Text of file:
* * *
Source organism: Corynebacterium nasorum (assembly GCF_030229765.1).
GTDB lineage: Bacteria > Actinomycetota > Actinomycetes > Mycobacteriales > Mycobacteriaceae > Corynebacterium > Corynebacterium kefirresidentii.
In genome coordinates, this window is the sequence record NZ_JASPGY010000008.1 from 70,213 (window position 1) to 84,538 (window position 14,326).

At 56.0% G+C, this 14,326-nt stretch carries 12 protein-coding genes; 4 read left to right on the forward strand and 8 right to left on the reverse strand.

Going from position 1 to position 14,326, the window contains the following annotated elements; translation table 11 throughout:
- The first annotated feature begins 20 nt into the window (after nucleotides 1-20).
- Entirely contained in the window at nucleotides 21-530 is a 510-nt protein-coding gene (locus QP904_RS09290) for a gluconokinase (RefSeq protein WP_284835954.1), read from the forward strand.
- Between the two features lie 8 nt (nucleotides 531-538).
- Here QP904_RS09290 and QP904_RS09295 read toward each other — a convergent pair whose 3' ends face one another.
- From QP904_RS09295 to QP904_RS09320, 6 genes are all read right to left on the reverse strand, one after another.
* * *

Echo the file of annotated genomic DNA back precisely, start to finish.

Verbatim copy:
Source organism: Corynebacterium nasorum (assembly GCF_030229765.1).
GTDB lineage: Bacteria > Actinomycetota > Actinomycetes > Mycobacteriales > Mycobacteriaceae > Corynebacterium > Corynebacterium kefirresidentii.
In genome coordinates, this window is the sequence record NZ_JASPGY010000008.1 from 70,213 (window position 1) to 84,538 (window position 14,326).

At 56.0% G+C, this 14,326-nt stretch carries 12 protein-coding genes; 4 read left to right on the forward strand and 8 right to left on the reverse strand.

Going from position 1 to position 14,326, the window contains the following annotated elements; translation table 11 throughout:
- The first annotated feature begins 20 nt into the window (after nucleotides 1-20).
- Entirely contained in the window at nucleotides 21-530 is a 510-nt protein-coding gene (locus QP904_RS09290) for a gluconokinase (RefSeq protein WP_284835954.1), read from the forward strand.
- Between the two features lie 8 nt (nucleotides 531-538).
- Here QP904_RS09290 and QP904_RS09295 read toward each other — a convergent pair whose 3' ends face one another.
- From QP904_RS09295 to QP904_RS09320, 6 genes are all read right to left on the reverse strand, one after another.